Pete Wiggs is elsewhere available alongside Sarah Cracknell and Bob Stanley as one third of pop adventurers Saint Etienne. Parallel to DJing and carving out a singular niche as a compiler and remixer, Pete has composed and arranged scores for film and television projects including the BFI and Paul Kelly's visual hymn to London, How We Used To Live and an original homage to Basil Kirchin, both of which he performed live with orchestra at the Barbican and for Hull's City of Culture programme respectively.

James Papademetrie (aka Dem) fashioned overwrought tracts for forums and periodicals of varying circulation, longevity and repute for around twenty years. He used to put on the odd disco in London many years ago as well (this is how he met Pete who, it turned out, lived underneath him), but now prefers to spout half-truths and invective in dimly lit alehouses since they relocated to Sussex around the turn of the century. He and Pete have also arranged and produced sporadic contributions to the musical wing of acclaimed repository of the British uncanny, A Year In The Country.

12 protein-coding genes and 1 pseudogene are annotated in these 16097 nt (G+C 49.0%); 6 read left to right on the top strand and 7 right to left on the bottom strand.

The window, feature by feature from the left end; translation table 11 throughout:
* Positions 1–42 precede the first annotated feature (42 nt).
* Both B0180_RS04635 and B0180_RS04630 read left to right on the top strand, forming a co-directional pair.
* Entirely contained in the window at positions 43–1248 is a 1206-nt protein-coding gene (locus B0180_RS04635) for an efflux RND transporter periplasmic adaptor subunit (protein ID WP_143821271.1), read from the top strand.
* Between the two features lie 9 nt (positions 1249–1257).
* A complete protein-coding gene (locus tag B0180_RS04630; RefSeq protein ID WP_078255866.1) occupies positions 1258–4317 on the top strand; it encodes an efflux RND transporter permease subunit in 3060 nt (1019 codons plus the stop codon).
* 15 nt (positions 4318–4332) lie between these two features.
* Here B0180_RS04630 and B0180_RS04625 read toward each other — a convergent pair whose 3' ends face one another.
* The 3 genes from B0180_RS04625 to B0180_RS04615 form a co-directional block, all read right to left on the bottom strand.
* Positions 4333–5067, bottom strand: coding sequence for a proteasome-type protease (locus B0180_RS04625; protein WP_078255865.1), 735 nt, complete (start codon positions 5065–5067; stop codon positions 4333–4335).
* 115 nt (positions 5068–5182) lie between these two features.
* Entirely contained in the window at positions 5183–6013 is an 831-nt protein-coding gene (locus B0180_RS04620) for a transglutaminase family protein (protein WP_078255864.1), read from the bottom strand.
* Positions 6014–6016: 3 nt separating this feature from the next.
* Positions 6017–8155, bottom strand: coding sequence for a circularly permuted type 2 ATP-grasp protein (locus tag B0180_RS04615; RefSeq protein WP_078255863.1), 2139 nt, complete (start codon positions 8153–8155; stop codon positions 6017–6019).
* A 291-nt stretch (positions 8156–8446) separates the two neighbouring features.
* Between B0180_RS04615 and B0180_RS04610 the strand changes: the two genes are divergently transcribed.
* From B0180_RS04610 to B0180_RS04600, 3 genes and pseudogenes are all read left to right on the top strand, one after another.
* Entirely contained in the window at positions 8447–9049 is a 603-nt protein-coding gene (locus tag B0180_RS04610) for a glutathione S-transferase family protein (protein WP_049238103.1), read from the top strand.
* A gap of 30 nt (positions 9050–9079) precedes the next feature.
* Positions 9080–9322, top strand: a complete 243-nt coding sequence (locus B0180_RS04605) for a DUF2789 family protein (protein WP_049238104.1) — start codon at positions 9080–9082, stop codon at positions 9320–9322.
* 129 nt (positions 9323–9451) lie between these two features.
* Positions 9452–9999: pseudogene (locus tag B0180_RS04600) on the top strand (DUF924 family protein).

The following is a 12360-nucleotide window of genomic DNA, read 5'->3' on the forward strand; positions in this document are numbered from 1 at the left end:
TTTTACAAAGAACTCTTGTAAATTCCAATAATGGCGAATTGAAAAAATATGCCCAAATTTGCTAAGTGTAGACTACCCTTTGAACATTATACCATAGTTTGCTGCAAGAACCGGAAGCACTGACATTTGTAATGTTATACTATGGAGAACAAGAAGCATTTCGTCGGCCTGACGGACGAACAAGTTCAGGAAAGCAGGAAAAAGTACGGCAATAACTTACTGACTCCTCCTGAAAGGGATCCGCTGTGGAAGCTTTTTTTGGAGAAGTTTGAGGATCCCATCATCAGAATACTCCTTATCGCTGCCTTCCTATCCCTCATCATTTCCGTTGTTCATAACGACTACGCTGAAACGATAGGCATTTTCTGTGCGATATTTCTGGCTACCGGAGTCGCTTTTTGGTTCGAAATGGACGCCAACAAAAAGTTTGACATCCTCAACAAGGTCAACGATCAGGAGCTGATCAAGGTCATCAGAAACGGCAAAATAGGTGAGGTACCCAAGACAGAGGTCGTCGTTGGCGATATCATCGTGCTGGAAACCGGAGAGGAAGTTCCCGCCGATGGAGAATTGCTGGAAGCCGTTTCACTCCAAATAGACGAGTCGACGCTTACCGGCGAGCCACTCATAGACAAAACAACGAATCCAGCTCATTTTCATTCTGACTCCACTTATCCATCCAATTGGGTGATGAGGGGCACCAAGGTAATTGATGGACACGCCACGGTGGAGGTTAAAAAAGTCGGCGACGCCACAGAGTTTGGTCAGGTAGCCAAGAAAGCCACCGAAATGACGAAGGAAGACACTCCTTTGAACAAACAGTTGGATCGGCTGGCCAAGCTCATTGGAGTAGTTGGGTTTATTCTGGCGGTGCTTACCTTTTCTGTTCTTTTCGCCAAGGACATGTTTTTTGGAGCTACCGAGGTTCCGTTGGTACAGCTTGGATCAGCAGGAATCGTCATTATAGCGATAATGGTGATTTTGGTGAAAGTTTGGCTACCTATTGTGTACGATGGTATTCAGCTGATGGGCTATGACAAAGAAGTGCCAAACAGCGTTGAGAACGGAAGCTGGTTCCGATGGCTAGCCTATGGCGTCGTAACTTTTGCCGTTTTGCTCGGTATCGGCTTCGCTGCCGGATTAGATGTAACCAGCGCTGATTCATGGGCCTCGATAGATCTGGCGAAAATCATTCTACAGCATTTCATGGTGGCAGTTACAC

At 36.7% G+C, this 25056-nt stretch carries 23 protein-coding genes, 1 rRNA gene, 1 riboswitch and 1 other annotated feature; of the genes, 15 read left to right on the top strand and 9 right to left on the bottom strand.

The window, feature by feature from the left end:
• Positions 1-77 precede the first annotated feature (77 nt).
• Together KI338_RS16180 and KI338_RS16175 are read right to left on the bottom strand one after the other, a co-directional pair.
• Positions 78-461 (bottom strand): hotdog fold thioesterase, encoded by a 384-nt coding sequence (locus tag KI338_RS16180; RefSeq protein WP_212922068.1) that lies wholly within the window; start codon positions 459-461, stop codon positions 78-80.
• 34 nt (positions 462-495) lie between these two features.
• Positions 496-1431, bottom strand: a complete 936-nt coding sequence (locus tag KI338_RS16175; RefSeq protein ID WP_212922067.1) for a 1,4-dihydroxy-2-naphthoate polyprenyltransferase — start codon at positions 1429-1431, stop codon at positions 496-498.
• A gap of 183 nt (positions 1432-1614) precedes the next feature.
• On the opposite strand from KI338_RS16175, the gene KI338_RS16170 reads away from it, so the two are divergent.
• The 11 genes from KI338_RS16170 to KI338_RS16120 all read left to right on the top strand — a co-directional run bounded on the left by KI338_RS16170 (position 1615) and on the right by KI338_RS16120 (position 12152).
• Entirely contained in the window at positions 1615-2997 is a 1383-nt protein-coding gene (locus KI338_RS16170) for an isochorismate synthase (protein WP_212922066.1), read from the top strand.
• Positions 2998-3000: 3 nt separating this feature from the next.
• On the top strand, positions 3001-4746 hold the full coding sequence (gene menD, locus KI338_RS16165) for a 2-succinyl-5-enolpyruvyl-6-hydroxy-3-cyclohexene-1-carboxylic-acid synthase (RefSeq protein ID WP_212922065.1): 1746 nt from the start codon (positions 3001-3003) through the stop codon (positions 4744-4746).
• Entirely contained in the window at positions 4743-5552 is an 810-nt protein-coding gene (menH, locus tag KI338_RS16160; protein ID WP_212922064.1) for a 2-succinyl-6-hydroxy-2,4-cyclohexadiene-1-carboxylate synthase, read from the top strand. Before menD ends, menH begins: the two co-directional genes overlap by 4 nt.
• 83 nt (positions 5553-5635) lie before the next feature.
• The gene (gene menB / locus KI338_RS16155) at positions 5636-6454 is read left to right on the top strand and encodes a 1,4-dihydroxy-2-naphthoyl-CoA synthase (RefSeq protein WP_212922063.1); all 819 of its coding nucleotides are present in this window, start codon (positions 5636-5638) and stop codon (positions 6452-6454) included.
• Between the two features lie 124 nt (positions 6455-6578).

Our show is named after the overlooked 1964 Bryan Forbes kitchen sink thriller Séance On A Wet Afternoon and offers a haphazard and wilfully eclectic wallow in the outer marshes of oddball pop, buried soundtrack treasure, new and old electronic finery, mutant disco, experimental misshapes, modern composition, folk musics psych and trad, covetable new releases and whatever else happens to be punching our ticket at the time. Outside of the above, Pete likes well-crafted, effervescent pop and Dem is big on dank and bludgeoning noise.

The Séance is our leisurely and digressive means of wallowing in the abyss between and can be heard at various hours in the schedules of Repeater Radio, Brighton's Radio Reverb and Slack City stations and Doncaster's Sine FM, with further host stations to be confirmed. An almost complete archive of past broadcasts can be found on the Shows page over there.

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